Q&A with “The Garden of Enid” Creator Scott Hales

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Scott Hales creator of

I had the opportunity to talk to Scott Hales and ask him some questions about his hilarious and award-winning comic strip, “The Garden of Enid.” Earlier today, LDS.net published a look at the comic and its characters and discussed what is making it so popular. Below is the edited Q&A.

LDS.net: Congratulations on the comics. They really are something else! Who’s the audience for “The Garden of Enid?”

According to Google Analytics, men between the ages of 25 and 34 who like sports are Enid’s biggest audience. This surprises me because Enid is a fifteen year old girl who shows more interest in medieval cosplay than athletics.

When I write and draw an Enid comic, I try to have her speak to as many Mormons as possible, but especially those who are struggling with their faith or ill-at-ease in the community. But also I think she works just as well with those who are firm in the faith. My belief is that all Mormons have a bit of Enid in them.

What inspired you to begin the comics?

I’ve been drawing comics since I was eight, but I’ve been hard at work on a bachelors, masters, and PhD in English, so I haven’t had a lot of time to draw. A few years ago, I watched a YouTube video of the comic book artist Jim Lee drawing Batman on his iPad, and I thought it was the coolest thing.

Once I got an iPad of my own, I started doodling again and that eventually led to Enid. She was “born,” so to speak, just after I finished the rough draft of my dissertation. I had a lot of creative energy built up from that project, and I guess I channeled it through drawing.

I had tried drawing other comics and cartoons on my iPad, but none of them grabbed my interest. As soon as I drew the first Enid comic, I knew she would stick. There was something about her personality that captured my imagination.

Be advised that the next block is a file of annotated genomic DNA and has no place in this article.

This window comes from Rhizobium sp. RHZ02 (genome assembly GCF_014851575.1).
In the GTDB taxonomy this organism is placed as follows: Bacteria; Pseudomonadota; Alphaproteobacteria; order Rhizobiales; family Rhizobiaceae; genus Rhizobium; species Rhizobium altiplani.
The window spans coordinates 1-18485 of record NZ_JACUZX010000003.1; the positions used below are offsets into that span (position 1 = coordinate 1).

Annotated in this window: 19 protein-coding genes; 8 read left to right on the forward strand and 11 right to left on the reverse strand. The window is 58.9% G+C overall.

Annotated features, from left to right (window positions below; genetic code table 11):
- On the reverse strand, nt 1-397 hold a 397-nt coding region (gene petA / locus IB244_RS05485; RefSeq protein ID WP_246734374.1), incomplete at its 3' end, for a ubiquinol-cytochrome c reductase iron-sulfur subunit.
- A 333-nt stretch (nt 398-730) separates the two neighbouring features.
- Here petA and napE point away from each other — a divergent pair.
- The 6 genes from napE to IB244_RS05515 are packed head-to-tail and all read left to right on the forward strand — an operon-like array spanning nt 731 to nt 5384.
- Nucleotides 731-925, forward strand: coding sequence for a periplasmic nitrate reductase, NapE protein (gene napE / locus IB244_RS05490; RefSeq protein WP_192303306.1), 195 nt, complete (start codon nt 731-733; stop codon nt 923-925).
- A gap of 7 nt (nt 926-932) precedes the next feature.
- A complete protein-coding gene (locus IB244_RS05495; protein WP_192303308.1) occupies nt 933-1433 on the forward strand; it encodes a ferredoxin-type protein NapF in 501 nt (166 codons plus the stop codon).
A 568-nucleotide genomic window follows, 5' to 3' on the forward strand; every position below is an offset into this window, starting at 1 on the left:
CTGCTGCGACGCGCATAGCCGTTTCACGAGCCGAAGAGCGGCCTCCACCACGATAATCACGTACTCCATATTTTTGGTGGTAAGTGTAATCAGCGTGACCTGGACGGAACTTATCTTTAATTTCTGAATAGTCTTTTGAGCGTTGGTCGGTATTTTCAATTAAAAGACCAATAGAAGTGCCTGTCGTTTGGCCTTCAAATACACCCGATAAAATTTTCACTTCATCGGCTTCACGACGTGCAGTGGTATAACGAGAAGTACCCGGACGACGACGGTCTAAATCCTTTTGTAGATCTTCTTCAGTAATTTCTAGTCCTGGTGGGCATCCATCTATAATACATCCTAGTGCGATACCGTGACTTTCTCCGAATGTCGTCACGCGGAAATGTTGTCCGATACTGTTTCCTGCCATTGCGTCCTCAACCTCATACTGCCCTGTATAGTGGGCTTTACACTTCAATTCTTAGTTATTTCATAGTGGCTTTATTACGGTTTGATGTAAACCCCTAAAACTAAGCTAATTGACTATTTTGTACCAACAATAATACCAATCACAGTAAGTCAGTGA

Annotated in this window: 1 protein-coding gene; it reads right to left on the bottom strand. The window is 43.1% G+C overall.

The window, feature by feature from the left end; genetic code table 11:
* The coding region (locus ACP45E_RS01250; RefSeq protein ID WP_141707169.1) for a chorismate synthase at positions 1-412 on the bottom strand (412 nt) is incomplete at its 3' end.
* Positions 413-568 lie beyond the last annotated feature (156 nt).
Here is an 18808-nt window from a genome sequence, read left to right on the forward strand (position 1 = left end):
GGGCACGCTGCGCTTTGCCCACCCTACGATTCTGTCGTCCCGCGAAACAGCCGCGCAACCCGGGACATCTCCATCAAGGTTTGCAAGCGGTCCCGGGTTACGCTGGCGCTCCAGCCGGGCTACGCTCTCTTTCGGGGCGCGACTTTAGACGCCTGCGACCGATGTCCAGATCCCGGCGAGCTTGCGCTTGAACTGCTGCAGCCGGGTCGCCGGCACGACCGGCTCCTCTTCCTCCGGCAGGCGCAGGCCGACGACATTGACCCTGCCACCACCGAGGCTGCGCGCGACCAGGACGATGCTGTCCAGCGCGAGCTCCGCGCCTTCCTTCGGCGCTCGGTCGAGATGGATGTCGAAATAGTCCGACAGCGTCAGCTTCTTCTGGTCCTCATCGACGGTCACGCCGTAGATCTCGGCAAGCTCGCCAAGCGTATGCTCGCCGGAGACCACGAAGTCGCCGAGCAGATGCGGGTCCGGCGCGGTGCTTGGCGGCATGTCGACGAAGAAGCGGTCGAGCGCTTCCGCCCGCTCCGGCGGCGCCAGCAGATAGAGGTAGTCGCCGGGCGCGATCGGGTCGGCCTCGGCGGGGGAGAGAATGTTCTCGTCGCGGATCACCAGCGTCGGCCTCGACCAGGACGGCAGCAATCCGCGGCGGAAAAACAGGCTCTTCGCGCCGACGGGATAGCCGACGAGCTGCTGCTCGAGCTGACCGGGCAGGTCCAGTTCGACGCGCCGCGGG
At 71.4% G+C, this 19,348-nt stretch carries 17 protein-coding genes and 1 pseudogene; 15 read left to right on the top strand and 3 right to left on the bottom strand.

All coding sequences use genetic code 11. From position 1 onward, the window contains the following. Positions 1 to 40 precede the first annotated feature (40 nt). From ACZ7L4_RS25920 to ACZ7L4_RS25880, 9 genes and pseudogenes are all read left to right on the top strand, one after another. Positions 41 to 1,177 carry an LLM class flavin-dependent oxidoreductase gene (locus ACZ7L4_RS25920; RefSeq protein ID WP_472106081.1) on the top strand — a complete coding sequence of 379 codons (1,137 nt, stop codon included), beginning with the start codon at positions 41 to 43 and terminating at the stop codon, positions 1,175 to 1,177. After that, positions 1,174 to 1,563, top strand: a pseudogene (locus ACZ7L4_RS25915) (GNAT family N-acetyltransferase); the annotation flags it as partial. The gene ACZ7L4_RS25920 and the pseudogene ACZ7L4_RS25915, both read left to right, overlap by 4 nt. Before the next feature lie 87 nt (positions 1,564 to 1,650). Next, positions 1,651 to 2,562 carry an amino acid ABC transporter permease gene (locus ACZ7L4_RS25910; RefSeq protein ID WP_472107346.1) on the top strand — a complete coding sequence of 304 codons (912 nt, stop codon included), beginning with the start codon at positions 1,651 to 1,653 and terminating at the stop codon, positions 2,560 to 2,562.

She also gave me a way to respond to a lot of the cultural upheaval happening right now in the Mormon community. Faith crises in the Church seem much more prevalent today, and I think everyone knows and loves someone who has left the Church recently over matters of history, culture, or doctrine. Enid, in many ways, began as an effort to make sense of it all.

I know you’ve gotten a lot of positive feedback, especially from the Mormon literary community. Have you gotten any negative feedback?

I wouldn’t say that I’ve received any negative feedback. A few people have expressed surprise (and maybe some disappointment) to learn that Enid is not drawn by an actual fifteen year old Mormon girl. And the other day I got an anonymous message on Tumblr saying something like, “At first I thought your drawing style was lazy, but now I appreciate its nuances.” That’s the worst it’s been so far, and that was a compliment. I’m sure there are some people out there who don’t like Enid, but they haven’t come forward yet.

My editor described Garden of Enid as “edgy.” Do you agree? If so, what purpose does this play in what you’re trying to do?

I think Enid thinks of herself as edgy, but I’m not sure I agree with that. I try to make her real, and sometimes being real in Mormon culture is misconstrued as being edgy. I think the closest she gets to being edgy is when she’s irreverent with Church historical figures.

But I think a certain amount of irreverence about the past is healthy. I’m a huge fan of Church history, but I sometimes worry that we set our past up on a pedestal and forget that the Restoration is an ongoing process and the early Mormons who set it in motion were just as human and fallible as we are. Having Enid interact with people like Joseph Smith, Eliza R. Snow, and B. H. Roberts is one way for me to make these icons less distant and more human (and lovable) for my readers.

Also, again, they give me a chance to work out some of the issues about our past that many members of the Church are currently struggling to get a grip on and understand.